Browse Publications Technical Papers 2004-01-2023

Fuel Economy Retention in Passenger Car Diesel Engines A Review of the First Test Development Undertaken by New CEC 2004-01-2023

It has been recognised for many years that specially formulated gasoline engine lubricants are able to improve vehicle fuel economy [FE] by a small but significant amount. Until recently these benefits have been evaluated using unaged oils, but increased interest in fuel economy resulting from the Kyoto Protocol and the continued use of the US Corporate Average Fuel Economy [CAFE] system have encouraged researchers to explore whether analogous effects are obtained in diesel engines and whether these benefits can be sustained as the oil is aged in normal service.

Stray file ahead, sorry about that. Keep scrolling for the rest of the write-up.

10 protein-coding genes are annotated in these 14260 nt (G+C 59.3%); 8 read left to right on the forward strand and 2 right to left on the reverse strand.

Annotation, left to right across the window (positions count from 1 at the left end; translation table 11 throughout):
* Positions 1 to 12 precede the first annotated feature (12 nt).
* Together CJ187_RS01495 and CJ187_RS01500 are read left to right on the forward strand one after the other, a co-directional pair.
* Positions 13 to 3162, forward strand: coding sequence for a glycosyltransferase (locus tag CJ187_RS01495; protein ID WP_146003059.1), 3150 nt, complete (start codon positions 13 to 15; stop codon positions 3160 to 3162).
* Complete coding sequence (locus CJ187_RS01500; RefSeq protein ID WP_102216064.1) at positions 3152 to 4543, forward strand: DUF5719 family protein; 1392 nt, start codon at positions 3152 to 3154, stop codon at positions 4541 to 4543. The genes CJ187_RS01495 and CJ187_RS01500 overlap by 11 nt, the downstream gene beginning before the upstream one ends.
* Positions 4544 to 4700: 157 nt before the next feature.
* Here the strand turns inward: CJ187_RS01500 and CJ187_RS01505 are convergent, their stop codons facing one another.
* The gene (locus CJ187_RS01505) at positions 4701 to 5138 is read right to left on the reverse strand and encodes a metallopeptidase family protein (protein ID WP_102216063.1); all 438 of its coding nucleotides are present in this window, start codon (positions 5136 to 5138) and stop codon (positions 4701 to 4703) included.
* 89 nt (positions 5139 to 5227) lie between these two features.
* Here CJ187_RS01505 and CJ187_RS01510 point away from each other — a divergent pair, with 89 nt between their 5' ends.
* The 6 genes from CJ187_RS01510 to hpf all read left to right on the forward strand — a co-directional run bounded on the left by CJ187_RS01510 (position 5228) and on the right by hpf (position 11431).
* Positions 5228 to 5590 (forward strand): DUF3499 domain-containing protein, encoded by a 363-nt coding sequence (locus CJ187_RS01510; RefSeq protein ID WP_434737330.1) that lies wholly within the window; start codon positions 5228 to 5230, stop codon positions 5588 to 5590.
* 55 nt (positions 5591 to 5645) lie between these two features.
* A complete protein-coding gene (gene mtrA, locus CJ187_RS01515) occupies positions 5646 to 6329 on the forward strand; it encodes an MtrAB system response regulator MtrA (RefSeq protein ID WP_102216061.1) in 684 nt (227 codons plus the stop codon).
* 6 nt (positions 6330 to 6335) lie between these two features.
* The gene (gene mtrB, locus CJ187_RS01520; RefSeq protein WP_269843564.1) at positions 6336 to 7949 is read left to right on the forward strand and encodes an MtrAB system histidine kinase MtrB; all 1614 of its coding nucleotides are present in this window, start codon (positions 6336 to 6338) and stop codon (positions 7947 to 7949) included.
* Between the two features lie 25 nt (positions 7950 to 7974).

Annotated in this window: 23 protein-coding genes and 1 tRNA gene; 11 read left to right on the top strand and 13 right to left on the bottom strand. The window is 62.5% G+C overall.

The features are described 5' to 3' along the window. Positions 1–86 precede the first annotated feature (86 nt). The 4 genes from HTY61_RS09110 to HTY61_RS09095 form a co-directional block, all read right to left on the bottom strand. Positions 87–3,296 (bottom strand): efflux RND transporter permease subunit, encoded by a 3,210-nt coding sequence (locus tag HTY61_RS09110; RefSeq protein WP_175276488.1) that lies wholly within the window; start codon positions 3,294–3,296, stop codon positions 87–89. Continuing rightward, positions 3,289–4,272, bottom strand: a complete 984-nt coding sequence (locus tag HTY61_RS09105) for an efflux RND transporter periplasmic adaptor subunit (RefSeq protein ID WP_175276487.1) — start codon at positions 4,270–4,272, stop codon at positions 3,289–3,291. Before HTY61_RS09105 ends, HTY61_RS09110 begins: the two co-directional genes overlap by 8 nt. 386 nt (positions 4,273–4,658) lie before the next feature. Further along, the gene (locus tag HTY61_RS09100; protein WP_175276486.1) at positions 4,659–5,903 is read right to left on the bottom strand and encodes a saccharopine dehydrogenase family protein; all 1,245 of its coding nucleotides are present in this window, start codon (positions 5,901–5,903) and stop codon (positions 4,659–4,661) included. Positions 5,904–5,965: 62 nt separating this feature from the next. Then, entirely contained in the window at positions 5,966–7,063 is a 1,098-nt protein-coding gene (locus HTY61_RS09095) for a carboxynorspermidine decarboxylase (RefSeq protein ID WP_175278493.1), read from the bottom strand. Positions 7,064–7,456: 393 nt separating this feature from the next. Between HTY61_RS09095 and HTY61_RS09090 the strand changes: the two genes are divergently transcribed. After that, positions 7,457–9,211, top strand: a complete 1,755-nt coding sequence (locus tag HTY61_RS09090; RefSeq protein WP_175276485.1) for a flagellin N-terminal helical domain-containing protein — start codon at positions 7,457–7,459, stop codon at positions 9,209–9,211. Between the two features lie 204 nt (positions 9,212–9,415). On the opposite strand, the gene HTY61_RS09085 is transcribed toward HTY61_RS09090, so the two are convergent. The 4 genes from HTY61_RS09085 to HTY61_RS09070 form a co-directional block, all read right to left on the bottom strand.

In this paper a test development completed within the restructured Coordinating European Council [CEC] [ref 1] using a Ford Duratorq 2.0litre diesel is described. It was found that fresh oil fuel economy performance improved when oils with reduced high temperature high shear [HTHS] viscosities were used and that performance was insensitive to friction modification. As the oils were aged an overall improvement in fuel economy occurred due to a prolonged running in effect tempered by a small oil degradation effect. This degradation proved almost insensitive to oil formulation. Consequently, for the Ford Duratorq engine with the selected test cycle and measurement technique, HTHS viscosity proved to be an adequate predictor of both fresh and aged FE oil performance. For this reason, it was decided that the development would not be progressed into a formal, commercially available engine test.


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